March 1964. That’s the month I first saw the light of day. And - in an entirely unrelated event in Suzuka - the Skyline became a legend. The Skyline actually began life at the bottom of the Prince range as a mid-sized four-cylinder sedan. It was Shinichiro Sakurai, the man who would eventually be called Father of the Skyline, who decided in the days leading up to the 1964 Japan Grand Prix that he’d stuff the G7 straight-six from a Prince Gloria into the Skyline and enter it into competition.
Sakurai elongated the nose nearly eight inches between the cowl and front tires in order to accommodate the 2.0L motor. He added triple Weber double-barrel sidedraft carbs, putting out about 123hp, and mated it to a 5-speed close ratio transmission leading to a limited-slip differential. Front discs helped scrub the speed and the whole shebang was enclosed in a reinforced body. Despite some handling trouble, it set a lap record at Suzuka at 2 minutes and 47 seconds.
Prince entered seven hotted up Skylines in the race, and it was widely assumed that they would take the GT-II class win. However, a late entry by a privateer in a Porsche 904 destroyed that notion. The mid-engined 904 was a 200hp purpose-built race car and the Skyline, essentially a stretched family sedan, had no hope of beating it.
The 904 was driven by Sokichi Shikiba, who would later to go on to found the racing supplier Racing Mate. Rumor has it that Toyota secretly sponsored Shikiba, even helping him obtain the 904, all in order to take down the rival Skylines. But despite the Porsche’s advantage, something amazing happened:
During one particularly heated lap, #41 driver Tetsu Ikuzawa, against all odds, overtook the Porsche and, briefly, led the race. That was all the Skyline needed. The crowd rose to its feet, scarcely believing what they’d seen. The idea that a home-grown sedan from Japan’s burgeoning auto industry could get anywhere near an established marque’s race car was unthinkable.
In truth, Shikiba had an off in practice and damaged the Porsche’s front end quite badly. They managed to put it together again for the race despite a lack of spares, but the steering was still somewhat “off” and Shikiba was struggling a little with it. This allowed the Skylines to chase him. Shikiba and Ikuzawa were good friends, and there was speculation that Ikuzawa overtaking Shikiba was somewhat staged or at the very least a little playfulness on their part.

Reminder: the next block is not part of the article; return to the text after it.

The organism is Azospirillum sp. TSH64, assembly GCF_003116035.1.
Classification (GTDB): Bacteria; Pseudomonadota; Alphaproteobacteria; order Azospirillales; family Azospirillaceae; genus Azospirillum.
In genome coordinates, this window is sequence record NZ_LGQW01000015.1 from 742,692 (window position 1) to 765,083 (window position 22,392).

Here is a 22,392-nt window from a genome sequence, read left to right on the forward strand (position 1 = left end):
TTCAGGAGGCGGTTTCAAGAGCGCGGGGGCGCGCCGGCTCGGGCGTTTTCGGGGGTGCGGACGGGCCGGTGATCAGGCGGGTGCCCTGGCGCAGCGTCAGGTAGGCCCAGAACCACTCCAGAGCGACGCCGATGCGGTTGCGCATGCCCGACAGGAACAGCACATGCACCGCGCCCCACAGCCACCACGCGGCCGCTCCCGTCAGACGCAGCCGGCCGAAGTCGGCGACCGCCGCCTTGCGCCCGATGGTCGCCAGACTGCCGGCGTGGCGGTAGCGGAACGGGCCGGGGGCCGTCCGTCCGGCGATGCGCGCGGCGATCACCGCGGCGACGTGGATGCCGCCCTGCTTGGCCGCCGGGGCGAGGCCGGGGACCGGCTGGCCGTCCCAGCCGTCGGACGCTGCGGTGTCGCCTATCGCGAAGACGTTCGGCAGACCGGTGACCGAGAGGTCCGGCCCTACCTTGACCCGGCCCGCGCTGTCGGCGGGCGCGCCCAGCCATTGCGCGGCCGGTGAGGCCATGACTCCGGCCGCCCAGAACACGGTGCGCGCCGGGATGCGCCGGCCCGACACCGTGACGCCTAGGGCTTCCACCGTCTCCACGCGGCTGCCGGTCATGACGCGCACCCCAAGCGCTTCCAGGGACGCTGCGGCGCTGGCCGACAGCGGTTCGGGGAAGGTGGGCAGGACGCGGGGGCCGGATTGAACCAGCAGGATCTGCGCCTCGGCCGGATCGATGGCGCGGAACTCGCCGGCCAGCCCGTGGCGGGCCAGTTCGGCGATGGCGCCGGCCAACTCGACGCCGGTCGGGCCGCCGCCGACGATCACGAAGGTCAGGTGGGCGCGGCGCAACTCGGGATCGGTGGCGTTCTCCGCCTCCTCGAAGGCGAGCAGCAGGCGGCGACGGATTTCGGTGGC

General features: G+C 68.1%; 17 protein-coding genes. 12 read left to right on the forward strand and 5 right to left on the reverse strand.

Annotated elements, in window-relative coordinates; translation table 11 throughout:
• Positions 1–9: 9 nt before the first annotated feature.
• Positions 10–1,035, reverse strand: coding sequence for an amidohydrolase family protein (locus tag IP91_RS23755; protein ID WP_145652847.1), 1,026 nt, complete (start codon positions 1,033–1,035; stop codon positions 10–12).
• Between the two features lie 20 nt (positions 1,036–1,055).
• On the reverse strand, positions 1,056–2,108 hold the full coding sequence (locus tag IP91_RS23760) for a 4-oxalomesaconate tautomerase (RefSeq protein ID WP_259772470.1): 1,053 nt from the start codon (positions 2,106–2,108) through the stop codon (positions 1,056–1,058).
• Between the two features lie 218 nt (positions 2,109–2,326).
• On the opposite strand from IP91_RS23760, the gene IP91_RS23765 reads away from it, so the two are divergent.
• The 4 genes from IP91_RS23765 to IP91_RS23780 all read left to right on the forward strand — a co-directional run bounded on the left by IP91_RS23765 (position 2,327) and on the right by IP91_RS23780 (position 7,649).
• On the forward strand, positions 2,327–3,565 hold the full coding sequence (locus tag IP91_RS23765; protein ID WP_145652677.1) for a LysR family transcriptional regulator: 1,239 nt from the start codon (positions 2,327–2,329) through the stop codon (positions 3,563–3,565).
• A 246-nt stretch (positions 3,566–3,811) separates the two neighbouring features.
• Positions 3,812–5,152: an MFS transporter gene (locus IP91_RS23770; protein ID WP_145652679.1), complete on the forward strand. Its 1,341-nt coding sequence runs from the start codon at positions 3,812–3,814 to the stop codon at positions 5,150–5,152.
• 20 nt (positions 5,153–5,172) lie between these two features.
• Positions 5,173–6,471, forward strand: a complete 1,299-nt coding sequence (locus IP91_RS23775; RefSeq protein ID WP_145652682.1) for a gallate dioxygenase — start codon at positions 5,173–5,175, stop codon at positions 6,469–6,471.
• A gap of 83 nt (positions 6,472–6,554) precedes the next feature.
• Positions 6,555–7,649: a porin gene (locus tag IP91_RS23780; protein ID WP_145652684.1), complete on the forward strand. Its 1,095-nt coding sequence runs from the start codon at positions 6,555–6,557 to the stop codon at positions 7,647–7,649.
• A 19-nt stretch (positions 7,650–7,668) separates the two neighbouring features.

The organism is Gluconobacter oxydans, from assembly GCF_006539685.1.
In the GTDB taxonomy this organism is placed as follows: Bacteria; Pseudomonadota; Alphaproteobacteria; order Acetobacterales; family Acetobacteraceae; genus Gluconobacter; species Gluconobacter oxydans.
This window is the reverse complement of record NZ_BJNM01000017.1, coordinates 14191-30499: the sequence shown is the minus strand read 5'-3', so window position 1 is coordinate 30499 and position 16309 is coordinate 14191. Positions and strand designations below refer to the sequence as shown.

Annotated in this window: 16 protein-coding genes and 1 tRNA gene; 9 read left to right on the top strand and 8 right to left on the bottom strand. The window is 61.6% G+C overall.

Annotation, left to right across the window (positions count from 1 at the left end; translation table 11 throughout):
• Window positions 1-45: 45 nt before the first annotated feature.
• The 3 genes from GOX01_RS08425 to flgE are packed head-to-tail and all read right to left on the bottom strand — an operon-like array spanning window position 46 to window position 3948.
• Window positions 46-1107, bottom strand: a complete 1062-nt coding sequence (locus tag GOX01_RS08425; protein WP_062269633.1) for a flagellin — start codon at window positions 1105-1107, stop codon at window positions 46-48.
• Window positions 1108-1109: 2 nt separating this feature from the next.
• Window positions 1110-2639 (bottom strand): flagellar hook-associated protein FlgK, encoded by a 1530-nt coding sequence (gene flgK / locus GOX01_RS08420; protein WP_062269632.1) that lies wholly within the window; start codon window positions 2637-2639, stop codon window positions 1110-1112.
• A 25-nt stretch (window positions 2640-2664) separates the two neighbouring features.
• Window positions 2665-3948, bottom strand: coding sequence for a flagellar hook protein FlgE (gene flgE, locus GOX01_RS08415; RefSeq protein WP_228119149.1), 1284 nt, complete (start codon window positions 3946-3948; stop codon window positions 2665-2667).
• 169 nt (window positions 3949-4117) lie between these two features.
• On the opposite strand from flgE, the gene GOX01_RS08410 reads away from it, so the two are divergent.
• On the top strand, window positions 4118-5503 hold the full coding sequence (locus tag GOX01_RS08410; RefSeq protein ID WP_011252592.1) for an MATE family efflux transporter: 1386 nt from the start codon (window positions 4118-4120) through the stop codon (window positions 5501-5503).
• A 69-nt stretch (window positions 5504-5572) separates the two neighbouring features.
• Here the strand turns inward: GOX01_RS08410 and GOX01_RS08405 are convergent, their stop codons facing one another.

Of course, the Porsche did win in the end, and the Skylines dominated the rest of the field, with this #39 car driven by Sunoka coming second. The other Skylines took up all the other spots down to number six. But the mere fact that a Japanese sedan had overtaken a Porsche race car made it an instant legend - perhaps more so than if the Skylines had merely beaten a pack of the usual Japanese suspects.
The Tomica casting you see here has a slightly strange history too. It was first released as a “Tomica Limited” (not “Limited Vintage”) in 2001. Obviously, Tomica couldn’t resist issuing both the #39 and #41 Race car version as well.
Later issues appeared with Regular Tomica wheels in special releases, such as this Event Model. At the time of the first “Limited” release, I just bought the standard street version, but couldn’t convince myself to shell of for the racing ones as well. But I’m glad I managed to track down this version of that famous race car. After all, we share a Birthday, sort of.
Happy New Year Everyone, we’re nearly there already so I’d better get off the computer!